This article was written by John M. Floyd (pictured at right), chairman and CEO of John M. Floyd & Associates (JMFA). JMFA is a leading provider of profitability and performance-improvement consulting.
Changes in regulatory requirements over the past few years regarding financial services and products have had a significant impact on overdraft programs for all financial institutions. Now, most overdraft programs are outdated and obsolete. As regulators and consumer groups continue to focus on the expectations of transparency and full disclosure when it comes to consumer products, offering an overdraft program that is not up-to-date can have a strong impact on a credit union’s compliance, and ultimately, revenue.
Now is the time to re-evaluate the overall effectiveness of your overdraft program – from a compliance standpoint – as well as how it affects member service and performance.
Helping members maintain financial stability
As some consumers continue to experience difficult economic situations, many rely on their financial institution’s overdraft program to help them to make ends meet. According to a survey released by Bankrate.com, nearly three-quarters of Americans are living paycheck-to-paycheck, with little to no emergency savings. Fewer than one in four surveyed had enough of a cushion to cover unexpected medical costs or other needs. Going into the end-of-year holiday season can make this situation even more precarious for some as impulse buying and unexpected expenditures can lead to account shortfalls.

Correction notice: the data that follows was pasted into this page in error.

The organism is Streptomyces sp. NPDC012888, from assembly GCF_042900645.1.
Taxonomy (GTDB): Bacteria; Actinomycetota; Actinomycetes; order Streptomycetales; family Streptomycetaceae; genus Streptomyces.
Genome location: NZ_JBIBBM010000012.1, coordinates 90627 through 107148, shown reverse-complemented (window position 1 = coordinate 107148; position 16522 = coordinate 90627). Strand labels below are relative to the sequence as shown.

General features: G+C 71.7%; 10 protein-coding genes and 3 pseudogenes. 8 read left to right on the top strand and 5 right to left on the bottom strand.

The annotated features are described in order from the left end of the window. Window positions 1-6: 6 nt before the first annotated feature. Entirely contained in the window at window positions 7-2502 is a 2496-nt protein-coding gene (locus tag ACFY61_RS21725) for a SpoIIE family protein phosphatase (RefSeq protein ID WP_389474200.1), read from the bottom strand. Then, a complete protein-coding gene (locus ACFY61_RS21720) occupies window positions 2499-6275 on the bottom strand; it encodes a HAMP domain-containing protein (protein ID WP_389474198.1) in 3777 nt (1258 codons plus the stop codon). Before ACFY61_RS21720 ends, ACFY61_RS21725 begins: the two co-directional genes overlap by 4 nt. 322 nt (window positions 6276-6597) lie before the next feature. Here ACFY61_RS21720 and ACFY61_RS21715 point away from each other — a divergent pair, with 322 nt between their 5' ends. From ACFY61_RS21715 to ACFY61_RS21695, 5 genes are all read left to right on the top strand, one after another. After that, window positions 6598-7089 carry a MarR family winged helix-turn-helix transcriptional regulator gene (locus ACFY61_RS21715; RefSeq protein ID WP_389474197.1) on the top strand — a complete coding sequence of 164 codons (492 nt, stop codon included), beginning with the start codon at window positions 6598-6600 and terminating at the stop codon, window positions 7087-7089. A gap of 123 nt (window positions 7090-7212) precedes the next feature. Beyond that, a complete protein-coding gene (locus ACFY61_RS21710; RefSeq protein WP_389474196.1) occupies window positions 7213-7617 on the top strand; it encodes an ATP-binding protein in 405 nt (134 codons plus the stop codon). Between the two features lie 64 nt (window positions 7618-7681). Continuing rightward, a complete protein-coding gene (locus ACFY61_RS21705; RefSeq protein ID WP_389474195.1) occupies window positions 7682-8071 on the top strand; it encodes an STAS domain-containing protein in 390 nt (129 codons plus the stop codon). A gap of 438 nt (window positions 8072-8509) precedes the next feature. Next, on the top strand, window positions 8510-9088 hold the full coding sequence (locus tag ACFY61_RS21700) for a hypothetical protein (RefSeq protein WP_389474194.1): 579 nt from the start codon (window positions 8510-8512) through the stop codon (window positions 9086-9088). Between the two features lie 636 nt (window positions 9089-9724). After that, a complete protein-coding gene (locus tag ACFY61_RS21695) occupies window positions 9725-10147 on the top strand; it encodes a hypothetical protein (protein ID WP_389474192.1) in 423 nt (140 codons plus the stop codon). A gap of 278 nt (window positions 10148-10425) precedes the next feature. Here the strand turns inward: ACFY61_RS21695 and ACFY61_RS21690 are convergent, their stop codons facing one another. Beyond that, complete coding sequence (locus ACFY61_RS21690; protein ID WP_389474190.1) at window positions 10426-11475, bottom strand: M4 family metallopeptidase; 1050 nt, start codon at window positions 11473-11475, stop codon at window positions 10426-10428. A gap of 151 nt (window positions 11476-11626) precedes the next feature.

When having access to a reliable overdraft service translates into the ability to pay one’s mortgage or rent on time, or cover the cost of unforeseen expenses and essential services, it can make a tremendous difference in a person’s life. And while some may view the frequent tendency to overdraw a checking account as a lack of financial sophistication or even lack of judgment, it is important to remember that without safe, basic financial services, many consumers are forced to turn to more costly, often unregulated sources for cashing checks and paying their bills.
Full disclosure supports responsible use
Whether a member only uses overdraft services occasionally or on a more regular basis to meet his or her near-term liquidity needs, providing all account holders with easy-to-understand information about how your overdraft program works, the costs associated with its use and the importance of returning an account to a positive balance is essential.
A fully-disclosed overdraft program clearly defines the rules by which an account holder may access an overdraft service and establishes a straightforward approach of responsible use. As a result, account holders have a reliable tool for maintaining control of their money.
Moreover, a consumer-focused, disclosed program offers overdraft limits that are set with the account holder’s full knowledge. When necessary, the limit can be adjusted, eliminated or re-instated, depending on the situation. As long as an account holder is in good standing, an overdraft will be paid to that established limit.